Photo: Kyodo via AP Images
By Maia Hibbett, The Intercept, September 9, 2022
Bill Clinton promised to close the base in 1996. But plans for more construction and a heightened focus on the Pacific put the islands and their unique biodiversity at risk indefinitely.
ONE APRIL AFTERNOON in Tokyo, the U.S. president made a welcome promise to reduce his military’s presence in Okinawa. Three U.S. service members had raped a 12-year-old Okinawan girl the previous September, and enraged locals had spent months protesting the Japanese prefecture’s dense network of U.S. bases.
“When the Prime Minister asked us to consider the concerns of the people of Okinawa and I became acquainted with them, as a result of some of the unfortunate incidents that you know well about,” said President Bill Clinton, standing side by side with Japanese Prime Minister Ryutaro Hashimoto, in the April 1996 speech, “it bothered me that these matters had not been resolved before now, before this time.” His administration agreed to close the Futenma Air Station, a major Marine Corps base in the populous Okinawan city of Ginowan, within five to seven years.
On Tuesday evening in Washington, 87 Okinawan and international civil society groups will send a letter to the House and Senate Armed Services Committees, urging the Democratic Congress under President Joe Biden to at last close the base. It has been more than 26 years since Clinton promised a swift end to the Futenma Air Station, and the Japanese and U.S. governments have spent the decades pushing environmentally destructive plans for construction and moving goalposts for their completion. As the years dragged on, the likely timeline for Futenma’s closure pushed from the original 2001-03 estimates to 2025, to 2035, to 2040, to — as the letter’s authors argue — realistically, never.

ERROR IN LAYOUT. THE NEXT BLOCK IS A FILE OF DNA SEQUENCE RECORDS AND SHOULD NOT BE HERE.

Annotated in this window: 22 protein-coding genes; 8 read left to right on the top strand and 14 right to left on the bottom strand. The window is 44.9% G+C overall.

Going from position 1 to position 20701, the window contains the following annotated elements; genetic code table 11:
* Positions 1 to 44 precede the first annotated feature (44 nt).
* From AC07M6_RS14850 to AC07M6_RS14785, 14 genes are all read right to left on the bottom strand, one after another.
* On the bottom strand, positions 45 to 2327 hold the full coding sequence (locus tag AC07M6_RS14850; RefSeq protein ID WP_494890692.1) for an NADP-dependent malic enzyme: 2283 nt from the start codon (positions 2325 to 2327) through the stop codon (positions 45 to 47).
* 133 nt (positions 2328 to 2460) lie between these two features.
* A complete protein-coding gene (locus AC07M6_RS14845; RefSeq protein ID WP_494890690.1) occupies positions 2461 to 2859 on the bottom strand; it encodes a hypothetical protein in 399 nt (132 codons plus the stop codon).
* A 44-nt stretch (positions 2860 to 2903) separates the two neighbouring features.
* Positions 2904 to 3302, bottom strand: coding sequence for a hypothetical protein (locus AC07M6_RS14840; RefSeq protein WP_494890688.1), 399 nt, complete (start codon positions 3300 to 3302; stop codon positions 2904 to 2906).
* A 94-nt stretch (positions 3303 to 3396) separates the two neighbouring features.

A photo shows Marine Corps Air Station Futenma in Ginowan City, Okinawa Prefecture, on Jan. 7, 2022. Photo: Yomiuri Shimbun via AP
While Okinawan civilians wait, Futenma remains open, and the Marines stationed there continue to make their presence violently known. The surrounding area has seen a military helicopter crash at Okinawa International University and a piece of one fall onto the grounds of Futenma No. 2 elementary school. Ginowan and other Okinawan towns have been found with polluted water from toxic military firefighting foam and fuel pipelines. And Futenma, though the focal point of the push for closure, is far from the only U.S. base causing problems: Okinawa, with a land mass about two-thirds the size of Rhode Island, has 32 U.S. military installations.
The catch is that the closure is not really a closure; it’s a relocation. In the U.S. and Japanese governments’ eyes, the new base project, called the Futenma Replacement Facility, or FRF, must be completed before Futenma can close. In order to complete it, the Japanese government must dump landfill — sourced from at-times-controversial locations across Japan and Okinawa — into Henoko-Oura Bay, an area of unique biological diversity about 26 miles from Futenma. “From an engineering perspective,” the letter argues, “there is no prospect that its defining feature,” an airport landing strip, “will ever be constructed.” Following a geological survey conducted by the Japanese government, the seafloor for which the airplane runway is destined was deemed “soft as mayonnaise.”